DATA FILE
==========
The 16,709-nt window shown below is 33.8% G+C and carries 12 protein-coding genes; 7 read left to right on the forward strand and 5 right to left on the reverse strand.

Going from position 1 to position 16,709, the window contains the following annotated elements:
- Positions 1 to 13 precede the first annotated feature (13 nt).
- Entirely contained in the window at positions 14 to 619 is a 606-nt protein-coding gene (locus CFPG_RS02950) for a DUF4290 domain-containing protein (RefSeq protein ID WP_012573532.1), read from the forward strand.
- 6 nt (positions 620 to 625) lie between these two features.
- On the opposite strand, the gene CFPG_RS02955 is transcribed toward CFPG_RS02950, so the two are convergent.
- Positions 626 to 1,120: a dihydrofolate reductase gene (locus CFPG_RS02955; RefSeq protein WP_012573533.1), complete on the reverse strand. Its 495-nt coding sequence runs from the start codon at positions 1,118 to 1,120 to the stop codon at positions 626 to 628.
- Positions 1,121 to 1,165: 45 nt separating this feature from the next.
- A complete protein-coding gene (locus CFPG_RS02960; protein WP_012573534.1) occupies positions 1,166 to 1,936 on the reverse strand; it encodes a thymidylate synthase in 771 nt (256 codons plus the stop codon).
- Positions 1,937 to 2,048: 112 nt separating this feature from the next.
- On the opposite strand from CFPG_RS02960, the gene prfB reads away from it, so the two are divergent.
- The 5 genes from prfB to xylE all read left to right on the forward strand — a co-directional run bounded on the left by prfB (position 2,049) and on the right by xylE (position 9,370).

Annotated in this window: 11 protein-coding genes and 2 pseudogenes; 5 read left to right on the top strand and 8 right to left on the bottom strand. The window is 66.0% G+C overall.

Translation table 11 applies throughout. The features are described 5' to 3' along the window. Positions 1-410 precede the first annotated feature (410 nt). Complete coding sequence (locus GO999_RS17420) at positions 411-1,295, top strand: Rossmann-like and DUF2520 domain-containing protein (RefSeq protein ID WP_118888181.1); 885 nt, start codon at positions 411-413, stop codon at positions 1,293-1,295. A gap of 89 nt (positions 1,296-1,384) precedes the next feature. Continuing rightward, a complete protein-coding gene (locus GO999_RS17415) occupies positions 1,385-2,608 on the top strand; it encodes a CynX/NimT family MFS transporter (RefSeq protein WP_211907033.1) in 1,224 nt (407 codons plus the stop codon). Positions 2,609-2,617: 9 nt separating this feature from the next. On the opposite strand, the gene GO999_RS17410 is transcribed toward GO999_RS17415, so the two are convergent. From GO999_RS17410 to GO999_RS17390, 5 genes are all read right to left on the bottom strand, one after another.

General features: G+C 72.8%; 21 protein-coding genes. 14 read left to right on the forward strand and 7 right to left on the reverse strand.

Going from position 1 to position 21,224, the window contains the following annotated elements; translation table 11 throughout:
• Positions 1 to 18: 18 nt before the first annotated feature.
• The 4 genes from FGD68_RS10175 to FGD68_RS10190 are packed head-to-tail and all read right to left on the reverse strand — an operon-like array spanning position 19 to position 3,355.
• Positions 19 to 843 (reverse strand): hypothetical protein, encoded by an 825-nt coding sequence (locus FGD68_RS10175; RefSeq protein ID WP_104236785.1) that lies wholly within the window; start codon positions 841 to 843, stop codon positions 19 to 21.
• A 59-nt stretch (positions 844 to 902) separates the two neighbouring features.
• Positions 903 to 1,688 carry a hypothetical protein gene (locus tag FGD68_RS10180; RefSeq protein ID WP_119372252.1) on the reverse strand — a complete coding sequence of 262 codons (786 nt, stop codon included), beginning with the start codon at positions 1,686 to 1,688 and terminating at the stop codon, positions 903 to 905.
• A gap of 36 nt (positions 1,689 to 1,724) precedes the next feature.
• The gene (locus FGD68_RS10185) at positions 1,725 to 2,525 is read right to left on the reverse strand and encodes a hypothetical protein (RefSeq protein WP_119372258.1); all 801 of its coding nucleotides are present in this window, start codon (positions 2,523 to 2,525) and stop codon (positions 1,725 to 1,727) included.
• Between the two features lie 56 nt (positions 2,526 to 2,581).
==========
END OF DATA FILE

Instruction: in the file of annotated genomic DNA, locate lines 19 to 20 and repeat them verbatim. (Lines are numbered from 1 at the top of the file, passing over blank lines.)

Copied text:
• Positions 19 to 843 (reverse strand): hypothetical protein, encoded by an 825-nt coding sequence (locus FGD68_RS10175; RefSeq protein ID WP_104236785.1) that lies wholly within the window; start codon positions 841 to 843, stop codon positions 19 to 21.
• A 59-nt stretch (positions 844 to 902) separates the two neighbouring features.